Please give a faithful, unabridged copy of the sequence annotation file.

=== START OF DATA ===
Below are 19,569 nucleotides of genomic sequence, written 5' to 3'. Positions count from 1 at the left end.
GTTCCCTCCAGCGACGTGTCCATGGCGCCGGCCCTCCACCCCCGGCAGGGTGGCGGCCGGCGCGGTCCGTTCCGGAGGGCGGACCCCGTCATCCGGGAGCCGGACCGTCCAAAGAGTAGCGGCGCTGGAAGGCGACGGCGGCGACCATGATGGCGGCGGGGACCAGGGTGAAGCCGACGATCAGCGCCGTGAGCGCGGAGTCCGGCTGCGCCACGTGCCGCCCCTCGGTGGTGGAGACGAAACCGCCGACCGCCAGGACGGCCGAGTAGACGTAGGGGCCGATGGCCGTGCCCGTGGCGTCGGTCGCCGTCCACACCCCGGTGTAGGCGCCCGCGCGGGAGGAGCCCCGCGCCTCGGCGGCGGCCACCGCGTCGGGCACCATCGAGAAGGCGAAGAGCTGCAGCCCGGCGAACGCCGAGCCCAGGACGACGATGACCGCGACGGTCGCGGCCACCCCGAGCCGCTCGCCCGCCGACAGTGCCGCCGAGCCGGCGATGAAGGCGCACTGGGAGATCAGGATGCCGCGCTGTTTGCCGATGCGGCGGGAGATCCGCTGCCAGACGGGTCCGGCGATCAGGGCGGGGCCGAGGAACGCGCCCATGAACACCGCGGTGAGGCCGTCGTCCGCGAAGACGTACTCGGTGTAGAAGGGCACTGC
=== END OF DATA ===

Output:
Below are 19,569 nucleotides of genomic sequence, written 5' to 3'. Positions count from 1 at the left end.
GTTCCCTCCAGCGACGTGTCCATGGCGCCGGCCCTCCACCCCCGGCAGGGTGGCGGCCGGCGCGGTCCGTTCCGGAGGGCGGACCCCGTCATCCGGGAGCCGGACCGTCCAAAGAGTAGCGGCGCTGGAAGGCGACGGCGGCGACCATGATGGCGGCGGGGACCAGGGTGAAGCCGACGATCAGCGCCGTGAGCGCGGAGTCCGGCTGCGCCACGTGCCGCCCCTCGGTGGTGGAGACGAAACCGCCGACCGCCAGGACGGCCGAGTAGACGTAGGGGCCGATGGCCGTGCCCGTGGCGTCGGTCGCCGTCCACACCCCGGTGTAGGCGCCCGCGCGGGAGGAGCCCCGCGCCTCGGCGGCGGCCACCGCGTCGGGCACCATCGAGAAGGCGAAGAGCTGCAGCCCGGCGAACGCCGAGCCCAGGACGACGATGACCGCGACGGTCGCGGCCACCCCGAGCCGCTCGCCCGCCGACAGTGCCGCCGAGCCGGCGATGAAGGCGCACTGGGAGATCAGGATGCCGCGCTGTTTGCCGATGCGGCGGGAGATCCGCTGCCAGACGGGTCCGGCGATCAGGGCGGGGCCGAGGAACGCGCCCATGAACACCGCGGTGAGGCCGTCGTCCGCGAAGACGTACTCGGTGTAGAAGGGCACTGC